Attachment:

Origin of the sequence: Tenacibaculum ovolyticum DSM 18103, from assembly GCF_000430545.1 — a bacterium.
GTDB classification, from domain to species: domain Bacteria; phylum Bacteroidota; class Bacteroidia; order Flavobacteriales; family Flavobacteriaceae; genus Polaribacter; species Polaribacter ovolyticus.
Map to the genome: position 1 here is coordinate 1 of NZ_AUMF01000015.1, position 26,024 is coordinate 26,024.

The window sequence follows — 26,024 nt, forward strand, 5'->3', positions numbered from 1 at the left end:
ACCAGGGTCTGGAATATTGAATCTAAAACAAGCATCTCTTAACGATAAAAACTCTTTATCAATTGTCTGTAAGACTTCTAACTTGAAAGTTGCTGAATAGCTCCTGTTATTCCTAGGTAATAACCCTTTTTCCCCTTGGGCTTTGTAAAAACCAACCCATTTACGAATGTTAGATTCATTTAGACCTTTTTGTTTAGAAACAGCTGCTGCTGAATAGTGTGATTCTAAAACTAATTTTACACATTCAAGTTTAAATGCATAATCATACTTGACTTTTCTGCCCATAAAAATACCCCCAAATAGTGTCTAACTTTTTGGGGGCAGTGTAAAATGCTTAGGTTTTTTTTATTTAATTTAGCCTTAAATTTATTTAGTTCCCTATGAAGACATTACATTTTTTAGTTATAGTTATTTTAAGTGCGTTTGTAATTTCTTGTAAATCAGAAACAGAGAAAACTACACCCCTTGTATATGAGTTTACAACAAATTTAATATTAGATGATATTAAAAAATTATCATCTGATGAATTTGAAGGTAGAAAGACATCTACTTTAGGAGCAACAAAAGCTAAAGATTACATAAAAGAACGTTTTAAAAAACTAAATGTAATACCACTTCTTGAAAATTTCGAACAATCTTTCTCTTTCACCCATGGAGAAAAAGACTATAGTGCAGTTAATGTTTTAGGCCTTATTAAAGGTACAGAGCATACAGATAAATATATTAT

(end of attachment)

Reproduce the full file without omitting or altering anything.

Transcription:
Origin of the sequence: Tenacibaculum ovolyticum DSM 18103, from assembly GCF_000430545.1 — a bacterium.
GTDB classification, from domain to species: domain Bacteria; phylum Bacteroidota; class Bacteroidia; order Flavobacteriales; family Flavobacteriaceae; genus Polaribacter; species Polaribacter ovolyticus.
Map to the genome: position 1 here is coordinate 1 of NZ_AUMF01000015.1, position 26,024 is coordinate 26,024.

The window sequence follows — 26,024 nt, forward strand, 5'->3', positions numbered from 1 at the left end:
ACCAGGGTCTGGAATATTGAATCTAAAACAAGCATCTCTTAACGATAAAAACTCTTTATCAATTGTCTGTAAGACTTCTAACTTGAAAGTTGCTGAATAGCTCCTGTTATTCCTAGGTAATAACCCTTTTTCCCCTTGGGCTTTGTAAAAACCAACCCATTTACGAATGTTAGATTCATTTAGACCTTTTTGTTTAGAAACAGCTGCTGCTGAATAGTGTGATTCTAAAACTAATTTTACACATTCAAGTTTAAATGCATAATCATACTTGACTTTTCTGCCCATAAAAATACCCCCAAATAGTGTCTAACTTTTTGGGGGCAGTGTAAAATGCTTAGGTTTTTTTTATTTAATTTAGCCTTAAATTTATTTAGTTCCCTATGAAGACATTACATTTTTTAGTTATAGTTATTTTAAGTGCGTTTGTAATTTCTTGTAAATCAGAAACAGAGAAAACTACACCCCTTGTATATGAGTTTACAACAAATTTAATATTAGATGATATTAAAAAATTATCATCTGATGAATTTGAAGGTAGAAAGACATCTACTTTAGGAGCAACAAAAGCTAAAGATTACATAAAAGAACGTTTTAAAAAACTAAATGTAATACCACTTCTTGAAAATTTCGAACAATCTTTCTCTTTCACCCATGGAGAAAAAGACTATAGTGCAGTTAATGTTTTAGGCCTTATTAAAGGTACAGAGCATACAGATAAATATATTAT